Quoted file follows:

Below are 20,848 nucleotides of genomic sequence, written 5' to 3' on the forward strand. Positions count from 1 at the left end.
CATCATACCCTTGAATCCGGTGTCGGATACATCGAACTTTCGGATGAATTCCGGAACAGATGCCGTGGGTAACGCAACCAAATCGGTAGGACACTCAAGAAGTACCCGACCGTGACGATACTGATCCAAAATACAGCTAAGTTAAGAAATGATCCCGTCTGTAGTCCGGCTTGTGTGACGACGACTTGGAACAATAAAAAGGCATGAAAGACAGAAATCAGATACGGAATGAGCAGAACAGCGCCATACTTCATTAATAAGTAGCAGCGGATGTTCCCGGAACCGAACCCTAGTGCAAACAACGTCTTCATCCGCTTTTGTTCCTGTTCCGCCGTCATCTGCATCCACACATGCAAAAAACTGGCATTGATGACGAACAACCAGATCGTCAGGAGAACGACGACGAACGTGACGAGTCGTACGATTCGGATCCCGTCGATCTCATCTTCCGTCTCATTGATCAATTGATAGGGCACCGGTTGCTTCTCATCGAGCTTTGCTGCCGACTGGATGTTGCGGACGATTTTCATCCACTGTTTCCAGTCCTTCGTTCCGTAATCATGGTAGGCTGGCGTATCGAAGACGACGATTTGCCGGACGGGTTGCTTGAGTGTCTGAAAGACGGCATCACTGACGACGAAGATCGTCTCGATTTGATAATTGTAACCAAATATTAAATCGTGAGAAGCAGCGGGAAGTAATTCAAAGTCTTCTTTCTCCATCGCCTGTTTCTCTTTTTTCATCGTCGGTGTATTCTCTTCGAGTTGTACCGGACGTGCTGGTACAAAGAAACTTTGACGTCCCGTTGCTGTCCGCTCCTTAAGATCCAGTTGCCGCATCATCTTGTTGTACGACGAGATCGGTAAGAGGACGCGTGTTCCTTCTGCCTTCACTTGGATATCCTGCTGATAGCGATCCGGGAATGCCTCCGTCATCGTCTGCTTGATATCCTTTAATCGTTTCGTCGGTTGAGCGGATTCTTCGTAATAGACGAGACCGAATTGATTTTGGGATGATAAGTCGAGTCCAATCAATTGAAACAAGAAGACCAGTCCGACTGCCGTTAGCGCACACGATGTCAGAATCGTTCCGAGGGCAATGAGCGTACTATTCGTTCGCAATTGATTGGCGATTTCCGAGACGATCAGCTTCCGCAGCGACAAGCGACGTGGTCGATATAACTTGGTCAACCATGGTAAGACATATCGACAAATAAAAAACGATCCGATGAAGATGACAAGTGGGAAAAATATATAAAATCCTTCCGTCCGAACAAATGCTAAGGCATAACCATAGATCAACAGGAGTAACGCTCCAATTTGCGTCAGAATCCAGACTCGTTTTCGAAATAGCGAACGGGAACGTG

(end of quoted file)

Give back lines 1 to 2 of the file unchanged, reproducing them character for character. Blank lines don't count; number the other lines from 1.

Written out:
Below are 20,848 nucleotides of genomic sequence, written 5' to 3' on the forward strand. Positions count from 1 at the left end.
CATCATACCCTTGAATCCGGTGTCGGATACATCGAACTTTCGGATGAATTCCGGAACAGATGCCGTGGGTAACGCAACCAAATCGGTAGGACACTCAAGAAGTACCCGACCGTGACGATACTGATCCAAAATACAGCTAAGTTAAGAAATGATCCCGTCTGTAGTCCGGCTTGTGTGACGACGACTTGGAACAATAAAAAGGCATGAAAGACAGAAATCAGATACGGAATGAGCAGAACAGCGCCATACTTCATTAATAAGTAGCAGCGGATGTTCCCGGAACCGAACCCTAGTGCAAACAACGTCTTCATCCGCTTTTGTTCCTGTTCCGCCGTCATCTGCATCCACACATGCAAAAAACTGGCATTGATGACGAACAACCAGATCGTCAGGAGAACGACGACGAACGTGACGAGTCGTACGATTCGGATCCCGTCGATCTCATCTTCCGTCTCATTGATCAATTGATAGGGCACCGGTTGCTTCTCATCGAGCTTTGCTGCCGACTGGATGTTGCGGACGATTTTCATCCACTGTTTCCAGTCCTTCGTTCCGTAATCATGGTAGGCTGGCGTATCGAAGACGACGATTTGCCGGACGGGTTGCTTGAGTGTCTGAAAGACGGCATCACTGACGACGAAGATCGTCTCGATTTGATAATTGTAACCAAATATTAAATCGTGAGAAGCAGCGGGAAGTAATTCAAAGTCTTCTTTCTCCATCGCCTGTTTCTCTTTTTTCATCGTCGGTGTATTCTCTTCGAGTTGTACCGGACGTGCTGGTACAAAGAAACTTTGACGTCCCGTTGCTGTCCGCTCCTTAAGATCCAGTTGCCGCATCATCTTGTTGTACGACGAGATCGGTAAGAGGACGCGTGTTCCTTCTGCCTTCACTTGGATATCCTGCTGATAGCGATCCGGGAATGCCTCCGTCATCGTCTGCTTGATATCCTTTAATCGTTTCGTCGGTTGAGCGGATTCTTCGTAATAGACGAGACCGAATTGATTTTGGGATGATAAGTCGAGTCCAATCAATTGAAACAAGAAGACCAGTCCGACTGCCGTTAGCGCACACGATGTCAGAATCGTTCCGAGGGCAATGAGCGTACTATTCGTTCGCAATTGATTGGCGATTTCCGAGACGATCAGCTTCCGCAGCGACAAGCGACGTGGTCGATATAACTTGGTCAACCATGGTAAGACATATCGACAAATAAAAAACGATCCGATGAAGATGACAAGTGGGAAAAATATATAAAATCCTTCCGTCCGAACAAATGCTAAGGCATAACCATAGATCAACAGGAGTAACGCTCCAATTTGCGTCAGAATCCAGACTCGTTTTCGAAATAGCGAACGGGAACGTG